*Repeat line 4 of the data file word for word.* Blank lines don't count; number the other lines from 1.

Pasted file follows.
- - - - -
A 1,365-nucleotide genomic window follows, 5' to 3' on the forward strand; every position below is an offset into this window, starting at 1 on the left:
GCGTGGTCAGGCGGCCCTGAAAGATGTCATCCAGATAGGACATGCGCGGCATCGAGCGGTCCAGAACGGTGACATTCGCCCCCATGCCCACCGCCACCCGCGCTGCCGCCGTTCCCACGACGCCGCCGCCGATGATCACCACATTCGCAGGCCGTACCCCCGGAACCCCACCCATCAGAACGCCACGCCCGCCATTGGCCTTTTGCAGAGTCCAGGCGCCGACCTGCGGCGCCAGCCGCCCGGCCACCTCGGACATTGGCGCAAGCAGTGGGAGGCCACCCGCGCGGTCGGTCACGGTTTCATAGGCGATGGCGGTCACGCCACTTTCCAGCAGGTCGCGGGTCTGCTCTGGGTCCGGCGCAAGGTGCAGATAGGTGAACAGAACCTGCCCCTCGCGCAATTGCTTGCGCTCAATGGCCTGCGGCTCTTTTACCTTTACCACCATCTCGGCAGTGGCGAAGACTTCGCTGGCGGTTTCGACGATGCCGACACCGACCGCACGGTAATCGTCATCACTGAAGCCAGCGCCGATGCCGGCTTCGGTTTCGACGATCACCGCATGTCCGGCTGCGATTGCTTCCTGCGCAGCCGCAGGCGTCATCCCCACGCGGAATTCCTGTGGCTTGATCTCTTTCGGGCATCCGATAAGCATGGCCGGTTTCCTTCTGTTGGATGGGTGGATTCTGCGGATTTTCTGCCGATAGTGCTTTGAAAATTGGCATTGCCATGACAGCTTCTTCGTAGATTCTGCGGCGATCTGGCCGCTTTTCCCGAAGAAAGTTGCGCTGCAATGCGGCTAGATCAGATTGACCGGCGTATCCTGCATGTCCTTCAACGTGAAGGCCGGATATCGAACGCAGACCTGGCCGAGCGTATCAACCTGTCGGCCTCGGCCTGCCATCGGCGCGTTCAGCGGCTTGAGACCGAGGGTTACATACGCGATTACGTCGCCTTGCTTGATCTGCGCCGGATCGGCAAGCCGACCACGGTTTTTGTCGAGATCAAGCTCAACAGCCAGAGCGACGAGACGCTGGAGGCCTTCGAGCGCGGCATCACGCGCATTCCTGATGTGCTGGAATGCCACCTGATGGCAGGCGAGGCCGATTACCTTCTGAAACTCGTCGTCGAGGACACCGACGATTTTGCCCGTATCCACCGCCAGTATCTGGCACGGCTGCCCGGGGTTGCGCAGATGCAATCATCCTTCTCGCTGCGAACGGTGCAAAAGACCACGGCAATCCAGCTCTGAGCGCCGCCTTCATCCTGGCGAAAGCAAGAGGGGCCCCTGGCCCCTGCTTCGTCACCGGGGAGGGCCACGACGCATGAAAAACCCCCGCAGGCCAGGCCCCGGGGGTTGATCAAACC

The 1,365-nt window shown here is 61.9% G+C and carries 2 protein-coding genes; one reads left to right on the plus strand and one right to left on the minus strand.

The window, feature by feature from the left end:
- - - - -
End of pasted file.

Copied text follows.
The window, feature by feature from the left end: